abandon a pose
instantly. You may
just need a bit of
time (and better
posing) to get the
shot to look right. Experiment with how
posing meshes with a particular camera
angle, perspective and lens choice—they all
work in conjunction to create a flattering
pose. Just like no one pose works for
everyone, no single camera angle is right
for every body type.
Remember to stay positive. If you struggle
and make them feel like they are letting you
down, everyone loses. Work with the pose a
bit, then try something a tad different until you
achieve something that flatters that individual.
POSE WITH A CLEAR CONCEPT
There is no clear and definitive definition
that encompasses what fashion posing
looks like. It’s more about conveying a
mood or fundamental cool with a pose
that can be soft and subtle, dramatic and
aggressive, and everything in between.
What you’ll notice in most fashion
editorials is that every element of the shoot
works together to support an underlying
theme or concept. Is the shoot meant to
be dreamy and ethereal, or glamorous and
theatrical? The lighting, styling and posing
should all fit the theme and mood.
Many photographers have a vision of
what they believe fashion posing is—hands
on hips, arm draped over the head. Don’t
use a cliché as your go-to. Think of it this
way: If you are shooting a soft, dreamy
shoot, why would you put the subject’s
hands on their hips? That creates right
angles and a more aggressive stance, when
you’re actually going for the opposite.
One way to think about fashion posing is
not about specific poses that you see all the
time, but instead how a pose can reinforce
the central idea about the shot you are trying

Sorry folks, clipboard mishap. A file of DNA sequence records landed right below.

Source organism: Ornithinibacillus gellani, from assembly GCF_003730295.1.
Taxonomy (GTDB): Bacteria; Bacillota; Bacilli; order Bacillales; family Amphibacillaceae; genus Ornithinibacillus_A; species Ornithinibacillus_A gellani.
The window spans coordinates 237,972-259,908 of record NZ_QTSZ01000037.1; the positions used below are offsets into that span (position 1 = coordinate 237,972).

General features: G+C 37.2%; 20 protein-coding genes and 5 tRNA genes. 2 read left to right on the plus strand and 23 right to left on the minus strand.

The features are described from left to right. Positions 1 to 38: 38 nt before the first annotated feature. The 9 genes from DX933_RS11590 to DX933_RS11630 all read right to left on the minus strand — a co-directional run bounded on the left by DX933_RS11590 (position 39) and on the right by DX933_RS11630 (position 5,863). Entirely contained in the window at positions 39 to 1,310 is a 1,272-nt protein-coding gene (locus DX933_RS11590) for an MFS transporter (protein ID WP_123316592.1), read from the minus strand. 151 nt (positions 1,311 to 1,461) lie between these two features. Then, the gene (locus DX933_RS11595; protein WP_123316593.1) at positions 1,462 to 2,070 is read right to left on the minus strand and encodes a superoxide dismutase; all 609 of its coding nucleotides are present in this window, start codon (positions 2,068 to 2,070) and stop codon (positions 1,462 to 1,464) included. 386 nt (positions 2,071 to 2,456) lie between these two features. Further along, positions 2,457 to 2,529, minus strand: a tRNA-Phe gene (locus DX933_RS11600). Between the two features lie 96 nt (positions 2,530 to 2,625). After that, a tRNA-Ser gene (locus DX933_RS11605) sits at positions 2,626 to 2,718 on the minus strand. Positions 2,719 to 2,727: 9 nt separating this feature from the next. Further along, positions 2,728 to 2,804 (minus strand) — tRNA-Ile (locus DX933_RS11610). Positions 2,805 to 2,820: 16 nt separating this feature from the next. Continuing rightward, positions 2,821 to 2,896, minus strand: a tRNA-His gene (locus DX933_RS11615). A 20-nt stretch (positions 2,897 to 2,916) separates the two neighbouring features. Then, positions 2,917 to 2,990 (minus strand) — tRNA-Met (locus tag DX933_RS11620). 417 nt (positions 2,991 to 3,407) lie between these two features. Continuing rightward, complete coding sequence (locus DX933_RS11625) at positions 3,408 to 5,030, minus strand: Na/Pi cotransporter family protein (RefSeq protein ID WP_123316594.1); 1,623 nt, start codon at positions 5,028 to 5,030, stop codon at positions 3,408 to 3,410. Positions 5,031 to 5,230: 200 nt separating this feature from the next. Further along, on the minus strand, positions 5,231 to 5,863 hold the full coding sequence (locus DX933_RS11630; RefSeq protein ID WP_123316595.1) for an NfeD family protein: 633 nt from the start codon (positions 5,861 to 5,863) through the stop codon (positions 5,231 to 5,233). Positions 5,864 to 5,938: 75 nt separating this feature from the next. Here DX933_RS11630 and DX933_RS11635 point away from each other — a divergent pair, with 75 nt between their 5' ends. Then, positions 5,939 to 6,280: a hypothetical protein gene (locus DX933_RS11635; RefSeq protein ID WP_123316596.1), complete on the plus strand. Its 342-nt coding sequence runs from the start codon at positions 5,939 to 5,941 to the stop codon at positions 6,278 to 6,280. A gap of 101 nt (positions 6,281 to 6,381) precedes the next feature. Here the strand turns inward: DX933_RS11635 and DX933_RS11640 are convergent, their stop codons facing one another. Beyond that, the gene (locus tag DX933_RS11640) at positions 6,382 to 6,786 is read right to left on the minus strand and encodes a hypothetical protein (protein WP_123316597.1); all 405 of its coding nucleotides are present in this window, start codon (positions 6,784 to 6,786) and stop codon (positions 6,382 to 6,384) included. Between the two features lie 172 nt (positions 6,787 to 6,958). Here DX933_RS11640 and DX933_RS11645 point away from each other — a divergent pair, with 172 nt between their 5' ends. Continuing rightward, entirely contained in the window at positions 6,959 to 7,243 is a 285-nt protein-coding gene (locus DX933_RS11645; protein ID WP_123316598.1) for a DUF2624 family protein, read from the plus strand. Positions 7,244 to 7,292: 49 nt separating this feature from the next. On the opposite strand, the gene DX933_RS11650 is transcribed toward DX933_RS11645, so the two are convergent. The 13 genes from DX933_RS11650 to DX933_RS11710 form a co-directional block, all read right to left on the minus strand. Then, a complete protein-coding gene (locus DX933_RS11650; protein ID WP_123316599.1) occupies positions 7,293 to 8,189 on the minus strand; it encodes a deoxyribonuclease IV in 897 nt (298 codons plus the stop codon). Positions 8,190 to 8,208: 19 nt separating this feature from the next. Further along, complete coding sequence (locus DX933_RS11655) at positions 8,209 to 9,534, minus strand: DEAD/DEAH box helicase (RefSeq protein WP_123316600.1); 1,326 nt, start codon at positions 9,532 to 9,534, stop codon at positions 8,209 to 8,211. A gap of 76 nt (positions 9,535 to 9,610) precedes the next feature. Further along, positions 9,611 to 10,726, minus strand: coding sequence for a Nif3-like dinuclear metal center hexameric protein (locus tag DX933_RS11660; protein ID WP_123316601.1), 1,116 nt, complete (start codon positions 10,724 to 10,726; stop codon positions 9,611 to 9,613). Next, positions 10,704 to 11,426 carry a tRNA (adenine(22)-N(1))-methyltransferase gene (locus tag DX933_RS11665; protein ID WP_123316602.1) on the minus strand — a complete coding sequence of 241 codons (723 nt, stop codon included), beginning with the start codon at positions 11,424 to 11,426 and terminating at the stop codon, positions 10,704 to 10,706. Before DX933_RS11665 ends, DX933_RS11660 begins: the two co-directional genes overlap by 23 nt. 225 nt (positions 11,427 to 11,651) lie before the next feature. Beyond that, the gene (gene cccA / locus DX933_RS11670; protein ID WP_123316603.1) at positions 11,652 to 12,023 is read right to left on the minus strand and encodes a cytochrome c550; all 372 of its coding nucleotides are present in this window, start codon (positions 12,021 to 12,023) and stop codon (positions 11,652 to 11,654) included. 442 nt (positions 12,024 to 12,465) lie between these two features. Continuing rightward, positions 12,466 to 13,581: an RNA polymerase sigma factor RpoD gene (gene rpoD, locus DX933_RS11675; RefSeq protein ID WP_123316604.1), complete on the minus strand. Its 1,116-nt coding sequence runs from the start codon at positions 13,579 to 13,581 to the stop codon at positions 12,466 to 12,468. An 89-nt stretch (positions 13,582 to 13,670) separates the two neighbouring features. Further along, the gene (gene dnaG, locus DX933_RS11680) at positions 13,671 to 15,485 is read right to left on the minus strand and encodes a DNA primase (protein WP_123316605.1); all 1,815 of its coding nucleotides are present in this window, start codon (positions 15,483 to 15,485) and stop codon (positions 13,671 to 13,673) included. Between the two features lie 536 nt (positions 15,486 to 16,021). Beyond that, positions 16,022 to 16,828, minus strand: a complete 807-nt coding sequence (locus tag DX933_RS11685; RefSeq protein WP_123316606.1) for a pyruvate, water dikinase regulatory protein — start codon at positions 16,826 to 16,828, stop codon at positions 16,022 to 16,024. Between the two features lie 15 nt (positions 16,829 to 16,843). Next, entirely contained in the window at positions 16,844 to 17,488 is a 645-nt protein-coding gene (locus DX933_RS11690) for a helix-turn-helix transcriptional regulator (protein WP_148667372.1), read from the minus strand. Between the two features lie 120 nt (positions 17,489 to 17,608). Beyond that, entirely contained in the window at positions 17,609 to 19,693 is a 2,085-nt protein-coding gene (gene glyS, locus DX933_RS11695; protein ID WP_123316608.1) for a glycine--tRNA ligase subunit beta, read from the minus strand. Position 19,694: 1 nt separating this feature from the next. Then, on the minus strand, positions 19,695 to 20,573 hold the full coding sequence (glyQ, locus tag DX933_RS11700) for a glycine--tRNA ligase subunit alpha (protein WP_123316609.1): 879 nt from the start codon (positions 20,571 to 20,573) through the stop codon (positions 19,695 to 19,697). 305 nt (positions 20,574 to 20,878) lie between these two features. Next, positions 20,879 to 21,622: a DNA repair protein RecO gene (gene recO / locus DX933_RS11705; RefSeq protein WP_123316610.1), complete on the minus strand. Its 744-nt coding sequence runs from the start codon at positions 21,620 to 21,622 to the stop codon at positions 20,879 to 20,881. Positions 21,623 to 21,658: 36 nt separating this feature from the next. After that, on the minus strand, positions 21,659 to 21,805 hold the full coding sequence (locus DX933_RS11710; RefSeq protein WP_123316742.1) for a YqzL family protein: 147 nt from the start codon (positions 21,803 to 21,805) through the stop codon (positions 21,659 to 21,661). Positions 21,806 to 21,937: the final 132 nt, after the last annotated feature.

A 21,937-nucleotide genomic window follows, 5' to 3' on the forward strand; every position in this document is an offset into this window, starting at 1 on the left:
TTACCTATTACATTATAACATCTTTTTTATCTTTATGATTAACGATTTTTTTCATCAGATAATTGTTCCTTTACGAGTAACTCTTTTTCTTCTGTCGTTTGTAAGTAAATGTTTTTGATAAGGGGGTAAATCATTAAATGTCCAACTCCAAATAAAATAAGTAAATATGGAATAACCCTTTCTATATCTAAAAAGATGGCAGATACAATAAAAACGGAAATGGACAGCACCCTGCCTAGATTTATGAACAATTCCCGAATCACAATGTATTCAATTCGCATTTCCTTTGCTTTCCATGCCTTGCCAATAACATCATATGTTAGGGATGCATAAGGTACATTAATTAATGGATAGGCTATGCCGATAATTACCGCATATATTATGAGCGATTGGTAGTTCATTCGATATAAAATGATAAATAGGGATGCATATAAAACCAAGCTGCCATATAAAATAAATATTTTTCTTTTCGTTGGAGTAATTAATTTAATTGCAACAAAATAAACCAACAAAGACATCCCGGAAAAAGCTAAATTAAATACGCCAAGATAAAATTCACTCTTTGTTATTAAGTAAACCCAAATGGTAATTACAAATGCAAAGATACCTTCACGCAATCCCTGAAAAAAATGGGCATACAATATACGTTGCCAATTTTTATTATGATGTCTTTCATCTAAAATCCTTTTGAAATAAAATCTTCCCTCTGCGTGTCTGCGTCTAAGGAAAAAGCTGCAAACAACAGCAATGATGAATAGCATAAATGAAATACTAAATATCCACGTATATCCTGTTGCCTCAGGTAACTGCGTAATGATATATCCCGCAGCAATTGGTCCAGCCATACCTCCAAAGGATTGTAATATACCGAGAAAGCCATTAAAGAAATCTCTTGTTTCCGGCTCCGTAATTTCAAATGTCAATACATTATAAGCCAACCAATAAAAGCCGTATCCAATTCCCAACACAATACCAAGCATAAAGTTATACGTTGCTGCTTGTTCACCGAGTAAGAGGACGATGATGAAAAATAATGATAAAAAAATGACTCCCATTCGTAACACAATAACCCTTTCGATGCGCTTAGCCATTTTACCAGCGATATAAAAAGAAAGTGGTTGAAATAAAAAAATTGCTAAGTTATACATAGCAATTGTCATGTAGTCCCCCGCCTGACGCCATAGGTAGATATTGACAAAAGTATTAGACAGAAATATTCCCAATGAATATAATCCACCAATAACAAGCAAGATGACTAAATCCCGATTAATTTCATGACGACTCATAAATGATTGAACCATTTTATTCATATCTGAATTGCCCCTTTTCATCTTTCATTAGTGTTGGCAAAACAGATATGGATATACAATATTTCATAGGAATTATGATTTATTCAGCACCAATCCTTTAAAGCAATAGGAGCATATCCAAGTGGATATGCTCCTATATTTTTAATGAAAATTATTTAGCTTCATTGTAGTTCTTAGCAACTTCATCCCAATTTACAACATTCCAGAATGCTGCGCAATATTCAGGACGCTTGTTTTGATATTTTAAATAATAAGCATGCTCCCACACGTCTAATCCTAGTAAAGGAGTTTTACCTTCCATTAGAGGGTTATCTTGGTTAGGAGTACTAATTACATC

to make. No, it’s not just a headshot pose
meant to create flattering angles of the face.
What more can you do with the body to be
emotive or reflective of the concept?
Lindsay Adler is a fashion photographer whose
latest book, The Photographer’s Guide to
Posing: Techniques to Flatter Everyone, was
published this year. She also posts videos on
her educational site, learnwithlindsay.com.
LEFT: This raven-inspired dress was dramatic,
as was the concept, so I chose lighting and a
pose that were bolder to fit the overall mood.
A subtle or curvy pose would convey mixed
messages to the viewer.
HO; IT LOOKS ON ; RE;L SENIOR
The fashion posing
techniques that Adler
has acquired over time
are evident in the senior
portrait sessions she
conducts now (she shoots
about two seniors every
year). Photographing at
the blooming botanical
gardens in New Jersey, she carried the soft feel of the
shoot from the location to the wardrobe, delicate pose, and
graceful movement of the hair and dress. Aligning all of
these elements gives the shoot an art-directed feel familiar
to the pages of Vogue, making her teen subjects look and
feel like fashion models.
Every element of
the shoot works
together to support
an underlying theme
LEFT: This scene is soft
and ethereal, so I
selected hair, makeup
and a pose that fit that
look. A more dramatic
pose may not have
suited the mood I
wanted to achieve.